When Public Participation in Administration Leads to Trust: An Empirical Assessment of Managers’ Perceptions

Authors

Errata

This article is corrected by:

  1. Errata: When Public Participation in Administration Leads to Trust: An Empirical Assessment of Managers’ Perceptions Volume 74, Issue 6, 816, Article first published online: 3 October 2014

XiaoHu Wang is an associate professor of public administration at the University of Central Florida. He has conducted research on performance management, accountability, and financial management. His recent book is Financial Management in the Public Sector: Tools, Applications, and Cases (M. E. Sharpe, 2006).
E-mail: xwang@mail.ucf.edu.

Montgomery Van Wart is a professor and chair of the Department of Public Administration at California State University, San Bernardino. His research interests include administrative leadership, human resource management, training and development, administrative values and ethics, organizational behavior, and general management. His book on leadership, The Dynamics of Leadership: Theory and Practice (M. E. Sharpe, 2005), was designated an Outstanding Academic Title for 2005.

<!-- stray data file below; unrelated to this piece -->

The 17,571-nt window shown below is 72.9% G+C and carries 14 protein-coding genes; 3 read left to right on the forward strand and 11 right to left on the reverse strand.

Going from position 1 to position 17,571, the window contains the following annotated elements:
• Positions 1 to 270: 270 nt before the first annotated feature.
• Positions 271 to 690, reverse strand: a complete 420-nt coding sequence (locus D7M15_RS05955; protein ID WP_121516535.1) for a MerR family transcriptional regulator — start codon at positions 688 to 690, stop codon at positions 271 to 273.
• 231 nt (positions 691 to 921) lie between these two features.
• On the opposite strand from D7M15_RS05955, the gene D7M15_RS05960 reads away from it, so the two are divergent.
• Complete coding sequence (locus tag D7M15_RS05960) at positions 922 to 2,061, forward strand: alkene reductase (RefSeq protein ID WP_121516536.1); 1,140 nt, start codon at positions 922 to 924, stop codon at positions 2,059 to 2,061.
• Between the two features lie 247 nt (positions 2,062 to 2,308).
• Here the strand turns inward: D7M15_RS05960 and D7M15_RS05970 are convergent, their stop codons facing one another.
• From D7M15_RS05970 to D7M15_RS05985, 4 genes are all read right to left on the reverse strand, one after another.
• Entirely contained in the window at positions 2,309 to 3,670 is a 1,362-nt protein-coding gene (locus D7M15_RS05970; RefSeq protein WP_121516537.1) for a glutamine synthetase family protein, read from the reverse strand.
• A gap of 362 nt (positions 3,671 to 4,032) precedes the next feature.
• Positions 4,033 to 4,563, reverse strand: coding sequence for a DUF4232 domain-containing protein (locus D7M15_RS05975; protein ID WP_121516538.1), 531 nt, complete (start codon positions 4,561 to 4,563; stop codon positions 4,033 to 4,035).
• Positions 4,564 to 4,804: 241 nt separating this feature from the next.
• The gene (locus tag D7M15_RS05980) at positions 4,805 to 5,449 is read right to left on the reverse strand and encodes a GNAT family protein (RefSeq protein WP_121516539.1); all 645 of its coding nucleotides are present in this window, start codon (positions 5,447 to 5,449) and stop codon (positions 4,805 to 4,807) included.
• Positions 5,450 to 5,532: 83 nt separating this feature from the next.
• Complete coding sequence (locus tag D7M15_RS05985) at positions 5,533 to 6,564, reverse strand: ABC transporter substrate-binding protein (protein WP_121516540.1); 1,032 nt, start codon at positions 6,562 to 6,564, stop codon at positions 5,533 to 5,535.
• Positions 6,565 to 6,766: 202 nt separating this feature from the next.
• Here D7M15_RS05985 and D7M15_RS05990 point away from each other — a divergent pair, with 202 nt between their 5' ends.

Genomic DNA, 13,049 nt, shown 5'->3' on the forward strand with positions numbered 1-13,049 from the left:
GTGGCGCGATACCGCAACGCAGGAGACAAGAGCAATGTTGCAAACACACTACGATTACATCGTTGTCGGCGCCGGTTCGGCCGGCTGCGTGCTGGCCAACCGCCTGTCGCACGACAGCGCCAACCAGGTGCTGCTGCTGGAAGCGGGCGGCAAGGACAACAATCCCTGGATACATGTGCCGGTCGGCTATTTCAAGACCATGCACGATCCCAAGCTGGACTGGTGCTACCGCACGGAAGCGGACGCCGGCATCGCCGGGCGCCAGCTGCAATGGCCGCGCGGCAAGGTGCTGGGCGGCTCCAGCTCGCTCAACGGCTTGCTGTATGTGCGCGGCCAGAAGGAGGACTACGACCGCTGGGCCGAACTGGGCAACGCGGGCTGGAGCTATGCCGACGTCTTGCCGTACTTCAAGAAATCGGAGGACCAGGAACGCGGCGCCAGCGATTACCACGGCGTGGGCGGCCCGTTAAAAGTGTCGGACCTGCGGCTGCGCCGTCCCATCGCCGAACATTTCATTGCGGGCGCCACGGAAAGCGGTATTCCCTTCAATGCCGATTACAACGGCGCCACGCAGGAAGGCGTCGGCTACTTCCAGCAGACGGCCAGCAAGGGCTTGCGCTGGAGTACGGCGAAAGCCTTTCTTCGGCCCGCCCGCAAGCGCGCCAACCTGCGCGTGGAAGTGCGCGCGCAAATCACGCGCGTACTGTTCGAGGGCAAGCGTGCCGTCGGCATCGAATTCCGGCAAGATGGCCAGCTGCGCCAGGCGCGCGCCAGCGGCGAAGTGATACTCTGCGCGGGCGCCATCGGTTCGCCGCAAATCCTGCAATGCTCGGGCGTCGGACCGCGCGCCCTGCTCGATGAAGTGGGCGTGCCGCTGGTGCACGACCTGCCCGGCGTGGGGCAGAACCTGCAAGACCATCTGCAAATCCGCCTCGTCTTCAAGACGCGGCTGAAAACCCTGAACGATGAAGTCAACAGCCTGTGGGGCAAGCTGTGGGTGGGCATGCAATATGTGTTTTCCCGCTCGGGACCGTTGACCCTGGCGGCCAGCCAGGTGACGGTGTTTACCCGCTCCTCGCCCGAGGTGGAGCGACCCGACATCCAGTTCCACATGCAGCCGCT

E-mail: mvanwart@csusb.edu.

Abstract

This study empirically assesses the argument that public participation enhances public trust. A model was constructed to include five intermediate factors that might link participation and trust: consensus building, ethical behaviors, accountability practices, service competence, and managerial competence. As expected, participation does explain a significant amount of public trust. However, using path analysis, only two intermediate factors—ethical behaviors and service competence—were found to significantly contribute to trust. Even successful consensus-building activities are not likely to enhance trust unless administrative performance improves. These results indicate that if increasing public trust is the primary goal, then the primary focus should be on administrative integrity and performance results.

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